The Secretary of State for Education (Gavin Williamson)
With permission, Madam Deputy Speaker, I would like to make a statement on restrictions that will be lifted for schools, early years, childcare, colleges and universities when we move to step 4, which is currently anticipated to be on 19 July. The Prime Minister has announced that at step 4 we will be able to remove swathes of restrictions on daily life and that, after 16 months of sacrifice by people across society, we will return ever closer to normality.
We have faced down, together, an historic public health emergency, and we all owe a great debt of gratitude to pupils, parents and teachers, who gave up so much as we took action to save lives. However, I highlight to everyone that step 4 does not mean the end of the pandemic. Some restrictions will be kept in place as we move towards more of the population being fully vaccinated. Although the pandemic is not over, we are moving into a new phase of managing covid, from strict rules towards ever greater personal responsibility.
When I came to this place last week, I again set out my priority to put the interests of children first. We know from our own experience and evidence that children are better off in classrooms with their friends and teachers. Since 8 March, millions of children and young people have been back in the classroom learning with their friends and teachers. That is hugely valuable for their wellbeing as well as for their education.
I also made it clear that I do not think it is acceptable that children should face greater restrictions, over and above those of wider society, especially since they have given up so much to keep older generations safe during the pandemic. Therefore, having balanced the risks, I am pleased to tell Members across the House that key restrictions on education and childcare will come to an end as we move to step 4.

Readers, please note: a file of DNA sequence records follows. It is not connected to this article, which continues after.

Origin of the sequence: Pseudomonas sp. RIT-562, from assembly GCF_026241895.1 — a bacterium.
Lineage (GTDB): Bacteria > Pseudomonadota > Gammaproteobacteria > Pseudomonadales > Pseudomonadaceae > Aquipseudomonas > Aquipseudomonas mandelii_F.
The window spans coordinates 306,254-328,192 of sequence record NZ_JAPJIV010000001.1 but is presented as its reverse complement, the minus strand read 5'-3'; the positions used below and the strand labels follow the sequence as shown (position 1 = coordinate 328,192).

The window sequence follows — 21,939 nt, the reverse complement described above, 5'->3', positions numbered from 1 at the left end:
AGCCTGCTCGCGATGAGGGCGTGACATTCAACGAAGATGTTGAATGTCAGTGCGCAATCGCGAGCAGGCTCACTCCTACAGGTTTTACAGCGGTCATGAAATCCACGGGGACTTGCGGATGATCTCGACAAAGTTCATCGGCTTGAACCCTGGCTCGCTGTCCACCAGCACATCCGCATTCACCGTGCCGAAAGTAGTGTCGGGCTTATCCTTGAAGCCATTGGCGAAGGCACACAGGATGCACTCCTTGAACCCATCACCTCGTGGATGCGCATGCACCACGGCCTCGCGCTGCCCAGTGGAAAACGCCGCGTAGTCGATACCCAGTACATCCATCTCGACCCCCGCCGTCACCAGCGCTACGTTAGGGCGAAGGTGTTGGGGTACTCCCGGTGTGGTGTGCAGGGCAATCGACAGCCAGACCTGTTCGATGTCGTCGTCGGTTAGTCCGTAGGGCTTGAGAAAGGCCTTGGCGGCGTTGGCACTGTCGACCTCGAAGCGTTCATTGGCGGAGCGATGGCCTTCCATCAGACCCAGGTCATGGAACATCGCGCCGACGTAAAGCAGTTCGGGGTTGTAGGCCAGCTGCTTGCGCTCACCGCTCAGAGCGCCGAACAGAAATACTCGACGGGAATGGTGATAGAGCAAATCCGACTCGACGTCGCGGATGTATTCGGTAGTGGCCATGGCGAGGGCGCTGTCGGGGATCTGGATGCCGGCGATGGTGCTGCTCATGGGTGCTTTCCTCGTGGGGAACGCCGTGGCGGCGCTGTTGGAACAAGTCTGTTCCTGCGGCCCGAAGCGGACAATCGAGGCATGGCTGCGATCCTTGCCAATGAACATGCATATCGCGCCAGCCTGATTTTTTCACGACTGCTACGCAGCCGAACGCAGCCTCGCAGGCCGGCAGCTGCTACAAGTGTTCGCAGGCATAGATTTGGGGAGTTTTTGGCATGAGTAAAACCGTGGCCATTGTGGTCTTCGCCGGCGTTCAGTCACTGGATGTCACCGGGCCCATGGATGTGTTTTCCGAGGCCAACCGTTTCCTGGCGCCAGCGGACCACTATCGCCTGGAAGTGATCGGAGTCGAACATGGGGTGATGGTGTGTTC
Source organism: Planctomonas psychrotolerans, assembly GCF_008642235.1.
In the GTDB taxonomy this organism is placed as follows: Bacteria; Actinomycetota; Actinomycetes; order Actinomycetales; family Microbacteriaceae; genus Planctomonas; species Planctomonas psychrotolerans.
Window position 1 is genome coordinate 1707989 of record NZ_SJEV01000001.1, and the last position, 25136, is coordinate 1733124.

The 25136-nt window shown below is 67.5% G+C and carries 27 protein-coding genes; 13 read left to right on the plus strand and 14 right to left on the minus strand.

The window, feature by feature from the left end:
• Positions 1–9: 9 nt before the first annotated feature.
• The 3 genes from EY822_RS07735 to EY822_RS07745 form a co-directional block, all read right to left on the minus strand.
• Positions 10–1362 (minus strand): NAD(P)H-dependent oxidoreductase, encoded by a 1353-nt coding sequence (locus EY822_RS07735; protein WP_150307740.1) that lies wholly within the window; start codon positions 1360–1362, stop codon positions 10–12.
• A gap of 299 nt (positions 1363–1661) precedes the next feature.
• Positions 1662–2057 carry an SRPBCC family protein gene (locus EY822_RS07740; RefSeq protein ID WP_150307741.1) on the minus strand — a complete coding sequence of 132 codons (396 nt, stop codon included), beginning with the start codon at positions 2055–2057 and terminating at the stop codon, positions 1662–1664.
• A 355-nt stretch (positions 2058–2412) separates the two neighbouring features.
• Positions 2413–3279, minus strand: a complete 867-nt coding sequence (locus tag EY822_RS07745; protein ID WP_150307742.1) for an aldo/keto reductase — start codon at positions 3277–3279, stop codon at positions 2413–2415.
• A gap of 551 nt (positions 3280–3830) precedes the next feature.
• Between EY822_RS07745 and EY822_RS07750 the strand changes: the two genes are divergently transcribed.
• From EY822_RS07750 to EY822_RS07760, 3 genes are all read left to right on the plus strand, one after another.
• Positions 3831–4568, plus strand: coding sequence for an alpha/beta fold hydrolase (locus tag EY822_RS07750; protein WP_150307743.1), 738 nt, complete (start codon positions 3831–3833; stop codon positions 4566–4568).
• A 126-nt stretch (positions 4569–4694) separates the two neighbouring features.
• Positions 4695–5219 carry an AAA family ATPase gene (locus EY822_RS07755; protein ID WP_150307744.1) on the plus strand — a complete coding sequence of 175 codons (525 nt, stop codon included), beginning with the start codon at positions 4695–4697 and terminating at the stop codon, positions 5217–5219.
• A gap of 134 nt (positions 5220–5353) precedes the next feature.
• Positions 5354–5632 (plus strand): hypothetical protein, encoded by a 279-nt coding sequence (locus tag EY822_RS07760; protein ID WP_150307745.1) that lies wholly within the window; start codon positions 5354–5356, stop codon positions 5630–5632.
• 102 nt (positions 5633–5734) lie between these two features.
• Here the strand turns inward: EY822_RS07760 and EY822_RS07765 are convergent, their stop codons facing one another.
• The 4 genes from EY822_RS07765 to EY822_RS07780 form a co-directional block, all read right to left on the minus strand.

Although keeping children in consistent groups was essential to control the spread of the virus when our population was less vaccinated, we recognise that the system of bubbles and isolation is causing disruption to many children’s education. That is why we will be ending bubbles and transferring contact tracing to the NHS Test and Trace system for early years settings, schools and colleges. Where there are outbreaks, schools and colleges may be contacted by NHS Test and Trace and they will also work with local health teams as they do now. We are also setting out new rules that mean that, from 16 August, children will need to isolate only if they have tested positive for covid-19. I am also pleased to be able to say that there will be no restrictions on in-person teaching and learning in universities, unless students are advised to isolate or impacted by local outbreaks.